The Mikan Drill

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Clemson provides a textbook example of how to run the secondary break

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The secondary break can be ran off of a turnover, defensive rebound or made basket. It differs from a fast break in that there are more players involved: Instead of a 2 on 1 or zero fastbreak, a secondary break is usually a 5 on 4, 4 on 3 or some slight variation thereof. Clemson demonstrated a secondary break that showed they knew the proper floor spacing and who would be open, leading to an open three point shot.

This break starts off a defensive rebound by Milton Jennings, who hands the ball off to Demontez Stitt to start the break. This break ends up being a 5 on 4 break at the end and Clemson is able to take advantage of the defense who is scrambling to find the Tiger players in transition.

The first key to a successful secondary break is moving the ball with the pass, rather than the dribble. By moving the ball with the pass, it allows the offense to get the ball up the court much quicker, allowing them to catch the defense in transition, before they can match up with their opponents.

The first pass should always be into the offensive player sprinting to the corner. You can see how the pass ahead by Stitt goes right by Malcolm Delaney, taking him out of the play for the most part. Delaney fails in his gamble to deflect the pass and Andre Young has an uncontested pass into the post to Jerai Grant.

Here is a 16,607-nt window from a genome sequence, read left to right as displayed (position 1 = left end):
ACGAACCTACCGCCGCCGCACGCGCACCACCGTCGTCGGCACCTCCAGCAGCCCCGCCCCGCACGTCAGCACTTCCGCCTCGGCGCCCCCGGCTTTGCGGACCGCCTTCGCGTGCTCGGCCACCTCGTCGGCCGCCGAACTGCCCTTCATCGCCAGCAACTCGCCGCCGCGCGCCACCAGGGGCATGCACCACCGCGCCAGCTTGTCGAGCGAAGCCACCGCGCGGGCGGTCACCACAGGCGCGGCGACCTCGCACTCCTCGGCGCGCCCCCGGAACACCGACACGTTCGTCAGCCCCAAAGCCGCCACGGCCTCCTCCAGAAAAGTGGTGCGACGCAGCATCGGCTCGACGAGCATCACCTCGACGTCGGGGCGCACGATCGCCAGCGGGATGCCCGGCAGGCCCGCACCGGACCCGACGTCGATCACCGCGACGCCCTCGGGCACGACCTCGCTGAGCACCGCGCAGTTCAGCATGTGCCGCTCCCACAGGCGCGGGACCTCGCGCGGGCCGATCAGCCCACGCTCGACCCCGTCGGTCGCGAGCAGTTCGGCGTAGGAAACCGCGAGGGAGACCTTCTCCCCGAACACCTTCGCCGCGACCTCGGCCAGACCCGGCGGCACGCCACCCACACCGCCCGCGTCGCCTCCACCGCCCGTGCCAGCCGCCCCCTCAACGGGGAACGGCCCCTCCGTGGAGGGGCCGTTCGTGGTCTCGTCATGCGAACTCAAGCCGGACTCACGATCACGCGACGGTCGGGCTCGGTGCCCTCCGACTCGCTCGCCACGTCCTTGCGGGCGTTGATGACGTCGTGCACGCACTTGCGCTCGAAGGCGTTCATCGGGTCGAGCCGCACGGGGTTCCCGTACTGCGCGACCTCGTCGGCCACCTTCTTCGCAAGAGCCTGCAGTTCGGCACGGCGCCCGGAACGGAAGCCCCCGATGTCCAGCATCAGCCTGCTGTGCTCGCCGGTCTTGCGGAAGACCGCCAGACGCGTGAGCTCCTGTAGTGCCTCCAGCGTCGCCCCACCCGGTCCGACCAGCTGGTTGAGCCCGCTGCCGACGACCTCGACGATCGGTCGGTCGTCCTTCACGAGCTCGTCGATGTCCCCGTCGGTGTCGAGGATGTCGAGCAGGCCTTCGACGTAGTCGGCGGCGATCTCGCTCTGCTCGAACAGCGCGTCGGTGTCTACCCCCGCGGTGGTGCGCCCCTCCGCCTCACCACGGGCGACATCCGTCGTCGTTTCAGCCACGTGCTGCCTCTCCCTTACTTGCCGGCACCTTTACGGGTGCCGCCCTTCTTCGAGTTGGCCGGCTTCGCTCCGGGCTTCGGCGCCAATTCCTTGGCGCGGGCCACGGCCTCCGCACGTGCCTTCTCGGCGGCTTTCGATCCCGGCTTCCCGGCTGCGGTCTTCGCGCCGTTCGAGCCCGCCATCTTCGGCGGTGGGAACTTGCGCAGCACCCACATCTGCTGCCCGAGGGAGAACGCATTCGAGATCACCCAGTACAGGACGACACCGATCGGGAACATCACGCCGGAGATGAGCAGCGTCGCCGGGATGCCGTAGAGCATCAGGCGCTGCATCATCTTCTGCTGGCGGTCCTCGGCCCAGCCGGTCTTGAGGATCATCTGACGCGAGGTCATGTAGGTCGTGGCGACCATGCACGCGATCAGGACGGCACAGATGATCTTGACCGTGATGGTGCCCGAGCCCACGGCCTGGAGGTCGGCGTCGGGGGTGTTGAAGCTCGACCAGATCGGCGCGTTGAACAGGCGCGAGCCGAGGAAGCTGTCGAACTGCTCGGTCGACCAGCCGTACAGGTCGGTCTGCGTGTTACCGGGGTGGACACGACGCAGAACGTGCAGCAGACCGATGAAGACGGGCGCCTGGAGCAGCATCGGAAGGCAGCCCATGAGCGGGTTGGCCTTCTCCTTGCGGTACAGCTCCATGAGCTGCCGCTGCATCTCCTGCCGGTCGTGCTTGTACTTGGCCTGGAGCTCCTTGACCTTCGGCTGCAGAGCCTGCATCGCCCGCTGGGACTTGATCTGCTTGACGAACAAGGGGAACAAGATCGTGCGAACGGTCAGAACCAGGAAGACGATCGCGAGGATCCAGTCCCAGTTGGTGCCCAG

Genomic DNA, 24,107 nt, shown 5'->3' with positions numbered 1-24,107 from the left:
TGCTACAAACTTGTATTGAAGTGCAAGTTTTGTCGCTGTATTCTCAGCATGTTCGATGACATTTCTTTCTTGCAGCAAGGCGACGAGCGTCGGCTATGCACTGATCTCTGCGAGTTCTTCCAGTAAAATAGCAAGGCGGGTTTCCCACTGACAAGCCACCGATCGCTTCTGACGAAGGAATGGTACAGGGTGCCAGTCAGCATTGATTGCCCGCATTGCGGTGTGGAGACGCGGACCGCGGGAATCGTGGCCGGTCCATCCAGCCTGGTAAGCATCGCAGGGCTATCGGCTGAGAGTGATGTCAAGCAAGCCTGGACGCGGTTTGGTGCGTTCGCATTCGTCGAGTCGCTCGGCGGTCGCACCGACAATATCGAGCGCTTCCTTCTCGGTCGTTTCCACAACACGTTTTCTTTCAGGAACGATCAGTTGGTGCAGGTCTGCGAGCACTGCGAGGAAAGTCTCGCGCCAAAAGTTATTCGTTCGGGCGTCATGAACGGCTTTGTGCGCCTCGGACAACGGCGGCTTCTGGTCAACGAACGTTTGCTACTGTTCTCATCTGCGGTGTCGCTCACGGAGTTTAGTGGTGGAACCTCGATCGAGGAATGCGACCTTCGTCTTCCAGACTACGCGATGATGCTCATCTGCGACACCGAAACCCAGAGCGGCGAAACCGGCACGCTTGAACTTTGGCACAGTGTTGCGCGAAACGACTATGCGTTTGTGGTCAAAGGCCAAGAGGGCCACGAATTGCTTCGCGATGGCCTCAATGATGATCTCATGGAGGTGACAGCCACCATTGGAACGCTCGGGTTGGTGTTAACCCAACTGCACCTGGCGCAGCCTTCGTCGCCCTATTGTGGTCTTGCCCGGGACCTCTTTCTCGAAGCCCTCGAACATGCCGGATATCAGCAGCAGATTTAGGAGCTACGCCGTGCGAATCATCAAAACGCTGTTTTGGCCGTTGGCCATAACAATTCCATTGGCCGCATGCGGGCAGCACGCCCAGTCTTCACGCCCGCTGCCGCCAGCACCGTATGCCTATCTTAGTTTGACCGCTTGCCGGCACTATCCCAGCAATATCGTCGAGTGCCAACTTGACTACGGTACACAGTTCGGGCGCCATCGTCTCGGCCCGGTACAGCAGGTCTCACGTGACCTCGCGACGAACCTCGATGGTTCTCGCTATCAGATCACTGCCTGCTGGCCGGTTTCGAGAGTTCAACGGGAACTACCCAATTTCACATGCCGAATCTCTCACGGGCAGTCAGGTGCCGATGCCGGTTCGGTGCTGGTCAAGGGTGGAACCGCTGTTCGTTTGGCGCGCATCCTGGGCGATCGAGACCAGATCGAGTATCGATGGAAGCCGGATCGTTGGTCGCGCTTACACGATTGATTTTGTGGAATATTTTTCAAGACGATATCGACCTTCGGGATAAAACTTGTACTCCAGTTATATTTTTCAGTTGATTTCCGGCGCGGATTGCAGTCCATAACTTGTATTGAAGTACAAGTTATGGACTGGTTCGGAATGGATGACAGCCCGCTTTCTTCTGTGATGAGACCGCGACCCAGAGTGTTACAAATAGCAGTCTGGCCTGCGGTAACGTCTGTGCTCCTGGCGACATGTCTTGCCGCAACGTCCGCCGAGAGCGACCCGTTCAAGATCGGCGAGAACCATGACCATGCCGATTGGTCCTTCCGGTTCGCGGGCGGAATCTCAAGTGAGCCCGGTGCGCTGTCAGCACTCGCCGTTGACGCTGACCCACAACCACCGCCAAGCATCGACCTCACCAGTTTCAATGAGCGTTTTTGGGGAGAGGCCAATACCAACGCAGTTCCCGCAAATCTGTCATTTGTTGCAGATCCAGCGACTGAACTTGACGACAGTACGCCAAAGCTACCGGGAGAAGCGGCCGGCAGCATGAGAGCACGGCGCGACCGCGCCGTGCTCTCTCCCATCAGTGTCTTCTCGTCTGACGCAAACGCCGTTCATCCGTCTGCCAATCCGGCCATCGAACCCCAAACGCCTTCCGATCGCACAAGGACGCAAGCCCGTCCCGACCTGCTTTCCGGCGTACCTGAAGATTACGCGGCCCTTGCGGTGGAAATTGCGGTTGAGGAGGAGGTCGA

Victor Davila (boxed in red) is doing the right thing and sprinting to the paint to protect the rim in transition. Unfortunately for him, this creates an unnecessary double team on Grant and leaves 4 Virginia Tech defenders below the free throw line, with the fifth having just crossed half court.

Take notice also of the excellent spacing by Clemson. Young ran straight to the corner, Grant to the block, Cory Stanton ran to the opposite corner with Stitt and Jennings filling in the wing and top of the key by trailing the play, respectively. With the quick entry pass and the textbook spacing by the Tigers, the defense is not able to guard the three point line, leaving Stitt wide open.

There isn’t really a whole lot the defense could have done differently, as this was as perfect a secondary break as you may ever see. Davila is trained to sprint to the paint and ends up doubling Grant, even though he is not a major post threat. The rest of the defense is spread by the spacing of the offensive players and with the 5 on 4 scenario for Clemson, Stitt has plenty of open court as he fills the wing as the trailing player.

It is nice recognition by Grant to find Stitt right after he makes the catch. With Stitt making the pass up the court instead of wasting time with the dribble, followed by the immediate entry pass by Young and ended with the quick kick out by Grant, the defense was unable to set up and find the Clemson players coming out of transition. This is a great example of a perfectly executed secondary break after a defensive rebound, resulting in a quick 3 for Clemson.


Written by Joshua Riddell

June 10, 2011 at 3:13 am

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